OK, I know I’m going out of turn with this Blog post, but I thought readers will want to be aware of a HUGE mediation development in Canada – even if it does involve a mediation that will take place in the U.S.
It was announced yesterday that the National Hockey League and its players have agreed to go to mediation to attempt to settle the dispute that has already cost them (and their suppliers and fans) about a third of the current season. You can read all about it here.
Apparently the Federal Mediation and Conciliation Service has agreed to appoint three highly experienced mediators to meet with the parties as soon as possible. Given the scope, complexity and pressure of this dispute, the appointment of three mediators seems to me very wise.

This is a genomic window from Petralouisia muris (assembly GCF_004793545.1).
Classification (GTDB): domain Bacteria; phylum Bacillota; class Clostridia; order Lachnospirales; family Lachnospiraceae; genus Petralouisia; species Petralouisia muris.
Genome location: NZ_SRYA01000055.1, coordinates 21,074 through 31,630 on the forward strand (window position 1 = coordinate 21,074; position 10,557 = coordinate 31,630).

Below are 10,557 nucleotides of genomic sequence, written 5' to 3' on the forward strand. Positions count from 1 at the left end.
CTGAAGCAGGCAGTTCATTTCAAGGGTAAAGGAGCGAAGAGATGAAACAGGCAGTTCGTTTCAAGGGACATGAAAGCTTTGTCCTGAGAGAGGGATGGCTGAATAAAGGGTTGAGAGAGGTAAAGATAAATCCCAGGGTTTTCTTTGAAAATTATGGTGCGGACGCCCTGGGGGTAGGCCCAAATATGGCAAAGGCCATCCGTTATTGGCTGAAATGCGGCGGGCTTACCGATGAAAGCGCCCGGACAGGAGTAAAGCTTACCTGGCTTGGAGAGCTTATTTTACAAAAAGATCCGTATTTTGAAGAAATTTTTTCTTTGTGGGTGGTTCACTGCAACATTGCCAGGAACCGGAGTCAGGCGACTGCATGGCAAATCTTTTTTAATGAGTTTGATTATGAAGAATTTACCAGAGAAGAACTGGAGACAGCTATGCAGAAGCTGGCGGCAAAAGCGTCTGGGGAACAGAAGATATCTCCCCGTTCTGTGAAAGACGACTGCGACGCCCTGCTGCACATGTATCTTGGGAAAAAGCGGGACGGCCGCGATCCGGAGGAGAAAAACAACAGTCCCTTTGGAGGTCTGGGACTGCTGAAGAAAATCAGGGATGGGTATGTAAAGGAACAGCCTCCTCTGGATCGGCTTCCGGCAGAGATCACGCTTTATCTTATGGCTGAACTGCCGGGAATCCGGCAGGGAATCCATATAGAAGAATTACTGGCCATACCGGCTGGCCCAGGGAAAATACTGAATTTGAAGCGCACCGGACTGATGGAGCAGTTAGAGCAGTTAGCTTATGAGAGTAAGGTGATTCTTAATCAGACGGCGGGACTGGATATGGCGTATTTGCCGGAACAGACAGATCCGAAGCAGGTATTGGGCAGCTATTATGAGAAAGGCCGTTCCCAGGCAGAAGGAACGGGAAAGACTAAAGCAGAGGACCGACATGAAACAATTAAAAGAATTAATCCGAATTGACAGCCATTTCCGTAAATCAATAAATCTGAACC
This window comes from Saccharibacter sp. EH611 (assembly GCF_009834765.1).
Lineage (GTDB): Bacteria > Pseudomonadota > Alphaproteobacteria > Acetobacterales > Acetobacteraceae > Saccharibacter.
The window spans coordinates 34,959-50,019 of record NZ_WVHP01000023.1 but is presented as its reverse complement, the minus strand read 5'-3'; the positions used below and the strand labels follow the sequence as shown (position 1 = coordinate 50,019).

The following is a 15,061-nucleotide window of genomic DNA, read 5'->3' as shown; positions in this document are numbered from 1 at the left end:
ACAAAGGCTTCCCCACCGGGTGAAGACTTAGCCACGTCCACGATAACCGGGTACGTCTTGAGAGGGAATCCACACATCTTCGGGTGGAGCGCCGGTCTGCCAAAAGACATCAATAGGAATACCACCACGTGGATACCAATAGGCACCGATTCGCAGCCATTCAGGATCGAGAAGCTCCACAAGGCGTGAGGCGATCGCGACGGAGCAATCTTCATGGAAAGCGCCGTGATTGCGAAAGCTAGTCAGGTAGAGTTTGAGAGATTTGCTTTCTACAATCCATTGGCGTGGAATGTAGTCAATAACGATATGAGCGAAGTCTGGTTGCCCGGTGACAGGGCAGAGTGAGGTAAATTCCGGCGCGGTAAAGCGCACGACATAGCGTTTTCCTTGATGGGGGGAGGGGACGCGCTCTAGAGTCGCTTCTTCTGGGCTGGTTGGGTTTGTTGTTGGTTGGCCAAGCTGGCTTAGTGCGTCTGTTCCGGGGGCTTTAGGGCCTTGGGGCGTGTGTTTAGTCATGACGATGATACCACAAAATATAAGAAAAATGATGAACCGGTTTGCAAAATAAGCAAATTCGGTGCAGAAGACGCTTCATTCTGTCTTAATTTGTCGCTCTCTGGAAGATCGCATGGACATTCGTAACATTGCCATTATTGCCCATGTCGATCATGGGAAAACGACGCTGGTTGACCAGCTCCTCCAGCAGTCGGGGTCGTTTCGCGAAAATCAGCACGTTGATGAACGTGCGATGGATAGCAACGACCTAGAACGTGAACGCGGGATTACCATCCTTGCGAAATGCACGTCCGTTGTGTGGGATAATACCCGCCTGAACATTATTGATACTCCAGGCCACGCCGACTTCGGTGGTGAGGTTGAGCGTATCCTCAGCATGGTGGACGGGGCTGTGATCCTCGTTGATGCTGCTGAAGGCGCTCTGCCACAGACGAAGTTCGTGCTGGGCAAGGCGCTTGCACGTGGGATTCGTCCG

This has been and continues to be a highly costly dispute for everyone involved. While I suspect that mediation will now give the warring principle negotiators the cover they need to save some face when a settlement is announced, it seems to me that the constituencies should be asking some tough questions about why this route wasn’t pursued months ago when it was readily apparent that direct negotiations were at an impasse.
One thing for sure, given hockey’s near sacred status in Canada, all eyes will be on this mediation. It may provide a very high profile example of the value of the mediation process.
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Is there any special reason why three mediators rather than one, were appointed for this dispute?